Diagramless crossword puzzle: A diagramless crossword grid is Blank, requiring the solver to deduce the location of all the Black squares. General rules governing symmetry, fill and Cluing apply, though diagramless puzzles typically have many more black squares. The New York Times Magazine includes one of these about nine times a year, printed beneath the regular Sunday crossword.
Editor: The person who selects crosswords for publication, edits clues to comply with house style, accuracy and the intended level of difficulty, and polishes the fill as needed.
Entry: Any answer that's written in a crossword grid.
Fill: The general term for the words and phrases that fill a crossword grid. Entries that are not part of a theme are referred to as fill entries.
Fill-in-the-blank: A clue that contains a blank space, for which the answer is the word that occupies that space (e.g., ["Many years ___"] for AGO).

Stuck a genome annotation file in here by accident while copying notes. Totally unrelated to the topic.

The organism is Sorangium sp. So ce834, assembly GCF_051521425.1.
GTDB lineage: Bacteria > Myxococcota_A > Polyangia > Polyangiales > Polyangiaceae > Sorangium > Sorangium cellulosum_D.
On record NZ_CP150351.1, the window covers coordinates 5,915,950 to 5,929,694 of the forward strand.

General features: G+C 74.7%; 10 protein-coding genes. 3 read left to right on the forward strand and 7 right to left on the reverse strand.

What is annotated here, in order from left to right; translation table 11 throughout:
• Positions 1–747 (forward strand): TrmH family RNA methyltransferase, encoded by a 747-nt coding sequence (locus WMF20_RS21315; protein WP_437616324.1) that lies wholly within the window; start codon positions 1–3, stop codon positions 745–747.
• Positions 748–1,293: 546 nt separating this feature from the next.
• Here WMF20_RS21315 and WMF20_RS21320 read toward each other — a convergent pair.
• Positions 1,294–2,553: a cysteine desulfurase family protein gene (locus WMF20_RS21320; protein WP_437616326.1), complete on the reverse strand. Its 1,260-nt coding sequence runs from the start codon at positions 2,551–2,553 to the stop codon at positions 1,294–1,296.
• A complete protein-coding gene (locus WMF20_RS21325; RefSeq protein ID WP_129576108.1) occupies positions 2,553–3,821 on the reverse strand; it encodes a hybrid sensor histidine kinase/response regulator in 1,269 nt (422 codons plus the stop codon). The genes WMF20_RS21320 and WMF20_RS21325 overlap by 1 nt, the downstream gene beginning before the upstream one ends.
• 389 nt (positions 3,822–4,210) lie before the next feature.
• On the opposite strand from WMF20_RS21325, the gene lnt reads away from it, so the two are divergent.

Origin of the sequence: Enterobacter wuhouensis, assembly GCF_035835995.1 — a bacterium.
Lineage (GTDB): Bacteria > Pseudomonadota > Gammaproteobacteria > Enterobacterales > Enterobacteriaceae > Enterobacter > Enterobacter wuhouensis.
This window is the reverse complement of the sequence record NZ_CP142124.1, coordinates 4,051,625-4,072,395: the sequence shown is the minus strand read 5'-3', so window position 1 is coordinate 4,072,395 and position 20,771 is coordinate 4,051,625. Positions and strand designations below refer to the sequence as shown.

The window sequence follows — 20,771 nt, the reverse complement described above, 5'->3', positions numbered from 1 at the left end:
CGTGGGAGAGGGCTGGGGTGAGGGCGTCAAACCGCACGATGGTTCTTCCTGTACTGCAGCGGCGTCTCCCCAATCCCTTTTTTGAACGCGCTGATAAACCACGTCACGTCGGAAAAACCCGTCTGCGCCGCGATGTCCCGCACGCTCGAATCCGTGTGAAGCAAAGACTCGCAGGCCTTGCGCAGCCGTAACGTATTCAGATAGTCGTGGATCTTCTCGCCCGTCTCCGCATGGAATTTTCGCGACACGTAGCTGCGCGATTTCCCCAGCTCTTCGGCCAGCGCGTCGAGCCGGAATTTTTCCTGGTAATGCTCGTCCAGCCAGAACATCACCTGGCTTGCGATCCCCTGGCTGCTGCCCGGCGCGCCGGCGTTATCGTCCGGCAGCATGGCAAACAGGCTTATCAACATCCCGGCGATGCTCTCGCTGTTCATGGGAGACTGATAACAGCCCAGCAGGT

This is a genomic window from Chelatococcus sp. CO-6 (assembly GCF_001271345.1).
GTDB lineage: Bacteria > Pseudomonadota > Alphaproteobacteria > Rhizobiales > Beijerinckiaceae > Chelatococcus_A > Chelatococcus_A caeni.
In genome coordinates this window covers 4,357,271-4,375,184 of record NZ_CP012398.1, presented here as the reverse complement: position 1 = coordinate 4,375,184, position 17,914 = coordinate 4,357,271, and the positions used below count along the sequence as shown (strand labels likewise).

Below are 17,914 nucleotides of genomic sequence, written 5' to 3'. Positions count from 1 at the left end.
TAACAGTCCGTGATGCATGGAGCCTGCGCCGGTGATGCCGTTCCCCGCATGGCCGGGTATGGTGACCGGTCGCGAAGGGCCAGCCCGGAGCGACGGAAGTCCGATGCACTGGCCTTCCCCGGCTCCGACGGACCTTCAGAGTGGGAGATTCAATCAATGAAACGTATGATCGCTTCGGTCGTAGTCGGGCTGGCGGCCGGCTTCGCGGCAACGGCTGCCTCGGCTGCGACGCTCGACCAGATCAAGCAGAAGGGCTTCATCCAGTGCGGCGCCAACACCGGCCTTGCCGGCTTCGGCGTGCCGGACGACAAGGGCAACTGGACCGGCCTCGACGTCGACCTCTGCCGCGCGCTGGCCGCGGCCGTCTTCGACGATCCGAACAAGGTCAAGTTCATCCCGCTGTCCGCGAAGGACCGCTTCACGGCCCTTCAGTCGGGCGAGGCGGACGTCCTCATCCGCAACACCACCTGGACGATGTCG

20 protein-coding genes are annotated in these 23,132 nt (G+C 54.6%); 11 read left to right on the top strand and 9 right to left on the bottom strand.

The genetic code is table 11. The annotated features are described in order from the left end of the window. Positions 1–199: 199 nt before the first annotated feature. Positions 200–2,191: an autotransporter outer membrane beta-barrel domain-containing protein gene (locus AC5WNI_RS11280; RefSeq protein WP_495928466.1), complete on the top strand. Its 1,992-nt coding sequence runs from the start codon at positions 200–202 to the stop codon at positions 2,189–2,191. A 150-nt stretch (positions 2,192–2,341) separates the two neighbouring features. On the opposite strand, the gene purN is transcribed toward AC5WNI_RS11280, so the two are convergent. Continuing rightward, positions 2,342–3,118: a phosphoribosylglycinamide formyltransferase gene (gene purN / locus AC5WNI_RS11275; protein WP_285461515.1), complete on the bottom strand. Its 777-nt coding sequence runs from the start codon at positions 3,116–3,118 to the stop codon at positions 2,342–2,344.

Gimme: Any answer a solver knows instantly. An opera buff's Gimmes: may differ from a basketball fan's.
Grid: The diagram of black and white squares. Most daily puzzles are 15¥15 squares; most Sunday puzzles, 21¥21.
Partial: At times, two words that cannot stand alone are used in the grid. The clue for a partial may be a fill-in-the-Blank: (e.g., [Take ___ (suffer loss)] for A HIT) or something like [Break or time follower] for OF DAY. In The New York Times, partials generally do not exceed five letters.
Rebus: In New York Times crossword circles, "rebus" can mean not only a crossword square occupied by a little picture (say, a triangle or bell) or symbol (such as @ replacing the letters AT), but also any sequence of letters that fill a single square.